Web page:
The Crystal Narrator
03 Feb, 2013
by Jenna Kashou
Do you ever wonder if walls could really talk? Or if paintings, sculptures and chandeliers could too? These are the questions I ponder, as the Pfister Hotel’s narrator charged with excavating the memories and experiences of guests past and present that are steeping in every wall, carpet and object in this place. I want to write about them and Stephanie Barenz wants to paint them.
Already elbow-deep in pictures, paints and pencils, I sat down to chat with Stephanie in Timothy Westbrook’s studio as she was creating a painting of the Pfister Hotel’s lobby chandelier. I inquire why, of all the gorgeous relics, she chose the chandelier in the lobby. “It was a natural choice – it’s gorgeous and eye-catching, and it has the best vantage point. It’s the omniscient narrator, it sees and knows all of the happenings in the hotel.”
Stephanie is vying for the coveted title of the Pfister Artist in Residence to replace Timothy in April. She stood out not only for her outstanding credentials, but also because of her proposal to incorporate the Pfister Narrator’s stories into her paintings.
Travel is a big part of her life and work as she explores how art changes perception of a place. She speaks of travel, not just the international type, but any path from point A to point B. She paints about place – series like Middle West, City Middle and Middle Kingdom (i.e. China) all showcase places she’s lived. You’ll see images of houses, suitcases, bicycles and cars – all objects representing travel and place.
Stephanie knows a thing or two about travel. She grew up in Lincoln, Nebraska, moved to Wisconsin when she was 15, attended college in Minnesota, graduate school in Missouri, and lived stints in Italy and China.
“Culture shock hit me hard in China and it wasn’t graceful, but I grew so much and the Chinese people taught me so much about having a playful, whimsical nature that I’ve carried over to my work. They have an amazing outlook on life after going through all they did as a country.”
Stephanie admits that there were times when she took herself more seriously and then retracted: “Well I am very serious, so artwork is a way for me to get away from that.” She credits illustrators like Shel Silverstein for influencing her work.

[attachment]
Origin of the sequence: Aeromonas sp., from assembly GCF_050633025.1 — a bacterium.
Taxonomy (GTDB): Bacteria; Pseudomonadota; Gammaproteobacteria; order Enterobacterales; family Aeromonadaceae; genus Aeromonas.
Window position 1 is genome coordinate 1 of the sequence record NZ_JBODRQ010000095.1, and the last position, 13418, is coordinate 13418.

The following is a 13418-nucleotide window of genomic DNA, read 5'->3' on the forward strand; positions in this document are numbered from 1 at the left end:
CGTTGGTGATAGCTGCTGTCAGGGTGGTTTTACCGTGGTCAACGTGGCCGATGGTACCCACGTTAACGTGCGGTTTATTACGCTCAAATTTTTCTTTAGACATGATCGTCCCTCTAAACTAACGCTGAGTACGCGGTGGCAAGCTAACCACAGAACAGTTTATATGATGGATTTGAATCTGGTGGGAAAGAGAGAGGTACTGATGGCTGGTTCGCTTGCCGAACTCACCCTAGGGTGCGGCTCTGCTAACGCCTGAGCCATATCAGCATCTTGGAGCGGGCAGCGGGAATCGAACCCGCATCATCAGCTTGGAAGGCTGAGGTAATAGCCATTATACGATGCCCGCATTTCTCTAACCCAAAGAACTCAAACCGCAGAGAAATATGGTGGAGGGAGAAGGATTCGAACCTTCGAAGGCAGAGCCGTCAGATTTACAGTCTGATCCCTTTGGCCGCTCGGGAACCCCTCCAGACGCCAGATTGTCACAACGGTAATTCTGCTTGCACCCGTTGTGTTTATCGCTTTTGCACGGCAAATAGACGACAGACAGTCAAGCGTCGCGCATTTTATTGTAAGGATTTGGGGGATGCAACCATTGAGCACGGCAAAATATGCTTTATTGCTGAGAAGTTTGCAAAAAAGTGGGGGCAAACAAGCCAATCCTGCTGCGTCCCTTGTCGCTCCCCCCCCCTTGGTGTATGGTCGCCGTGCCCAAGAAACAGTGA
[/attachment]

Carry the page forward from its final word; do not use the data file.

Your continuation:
“Matisse said something like ‘I want my art to feel like an armchair to a businessman at the end of the day,’ and that really stuck with me,” she reveals. Her muted color pallets are harmonious and quiet, subduing the flurry of activity often portrayed in her work.
Stephanie hopes to create a series of 20 to 30 paintings entitled “The Carriers” inspired from Pfister hotel guests and the stories that both she and the narrator uncover. She sees the objects in the hotel as carriers of the stories “silent witnesses to it all.”
We started to gab like two giddy schoolgirls dishing about their first crush. The prospect of collaboration excites me, though Stephanie’s potential tenure and mine would only overlap by one month. We envision a two-way process where the paintings inspire the characters and the characters inspire the painting. Stephanie also hopes to create a book with her paintings, with text written by the Narrator.
Find Stephanie and her work at Plaid Tuba (207 E. Buffalo Street, 6th Floor). And, be sure to vote here for your favorite 2013 Artist in Residence (whether it’s Stephanie or one of the five other amazingly talented artists) by February 14.
For the next three months, you can still find me pondering what lies beneath these walls.